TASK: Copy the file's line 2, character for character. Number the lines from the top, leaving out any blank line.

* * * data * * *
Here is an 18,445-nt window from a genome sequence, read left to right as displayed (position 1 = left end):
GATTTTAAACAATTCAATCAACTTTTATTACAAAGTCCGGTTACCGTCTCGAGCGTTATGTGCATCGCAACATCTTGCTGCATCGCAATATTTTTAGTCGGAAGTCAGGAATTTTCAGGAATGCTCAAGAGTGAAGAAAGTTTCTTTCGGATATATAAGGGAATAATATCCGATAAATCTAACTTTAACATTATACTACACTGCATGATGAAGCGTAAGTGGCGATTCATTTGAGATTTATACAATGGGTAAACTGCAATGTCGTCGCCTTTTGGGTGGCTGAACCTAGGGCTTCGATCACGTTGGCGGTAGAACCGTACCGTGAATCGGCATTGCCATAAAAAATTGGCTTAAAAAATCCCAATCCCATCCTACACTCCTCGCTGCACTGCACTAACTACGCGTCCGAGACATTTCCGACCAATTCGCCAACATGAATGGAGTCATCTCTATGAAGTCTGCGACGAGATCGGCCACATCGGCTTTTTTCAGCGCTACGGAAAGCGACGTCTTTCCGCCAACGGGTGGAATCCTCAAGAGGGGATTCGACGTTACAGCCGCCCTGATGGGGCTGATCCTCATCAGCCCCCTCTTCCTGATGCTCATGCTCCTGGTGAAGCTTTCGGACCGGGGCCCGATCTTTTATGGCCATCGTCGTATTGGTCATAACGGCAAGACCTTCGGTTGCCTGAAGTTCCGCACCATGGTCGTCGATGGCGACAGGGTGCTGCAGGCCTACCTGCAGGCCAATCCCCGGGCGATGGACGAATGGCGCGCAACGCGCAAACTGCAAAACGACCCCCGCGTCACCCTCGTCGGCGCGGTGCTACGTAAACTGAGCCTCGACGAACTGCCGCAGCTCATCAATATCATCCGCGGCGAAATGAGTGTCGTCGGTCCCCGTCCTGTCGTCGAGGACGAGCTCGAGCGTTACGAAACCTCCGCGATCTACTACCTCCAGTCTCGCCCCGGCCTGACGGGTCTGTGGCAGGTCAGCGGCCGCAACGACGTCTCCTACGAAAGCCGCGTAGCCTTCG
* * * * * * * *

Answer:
GATTTTAAACAATTCAATCAACTTTTATTACAAAGTCCGGTTACCGTCTCGAGCGTTATGTGCATCGCAACATCTTGCTGCATCGCAATATTTTTAGTCGGAAGTCAGGAATTTTCAGGAATGCTCAAGAGTGAAGAAAGTTTCTTTCGGATATATAAGGGAATAATATCCGATAAATCTAACTTTAACATTATACTACACTGCATGATGAAGCGTAAGTGGCGATTCATTTGAGATTTATACAATGGGTAAACTGCAATGTCGTCGCCTTTTGGGTGGCTGAACCTAGGGCTTCGATCACGTTGGCGGTAGAACCGTACCGTGAATCGGCATTGCCATAAAAAATTGGCTTAAAAAATCCCAATCCCATCCTACACTCCTCGCTGCACTGCACTAACTACGCGTCCGAGACATTTCCGACCAATTCGCCAACATGAATGGAGTCATCTCTATGAAGTCTGCGACGAGATCGGCCACATCGGCTTTTTTCAGCGCTACGGAAAGCGACGTCTTTCCGCCAACGGGTGGAATCCTCAAGAGGGGATTCGACGTTACAGCCGCCCTGATGGGGCTGATCCTCATCAGCCCCCTCTTCCTGATGCTCATGCTCCTGGTGAAGCTTTCGGACCGGGGCCCGATCTTTTATGGCCATCGTCGTATTGGTCATAACGGCAAGACCTTCGGTTGCCTGAAGTTCCGCACCATGGTCGTCGATGGCGACAGGGTGCTGCAGGCCTACCTGCAGGCCAATCCCCGGGCGATGGACGAATGGCGCGCAACGCGCAAACTGCAAAACGACCCCCGCGTCACCCTCGTCGGCGCGGTGCTACGTAAACTGAGCCTCGACGAACTGCCGCAGCTCATCAATATCATCCGCGGCGAAATGAGTGTCGTCGGTCCCCGTCCTGTCGTCGAGGACGAGCTCGAGCGTTACGAAACCTCCGCGATCTACTACCTCCAGTCTCGCCCCGGCCTGACGGGTCTGTGGCAGGTCAGCGGCCGCAACGACGTCTCCTACGAAAGCCGCGTAGCCTTCG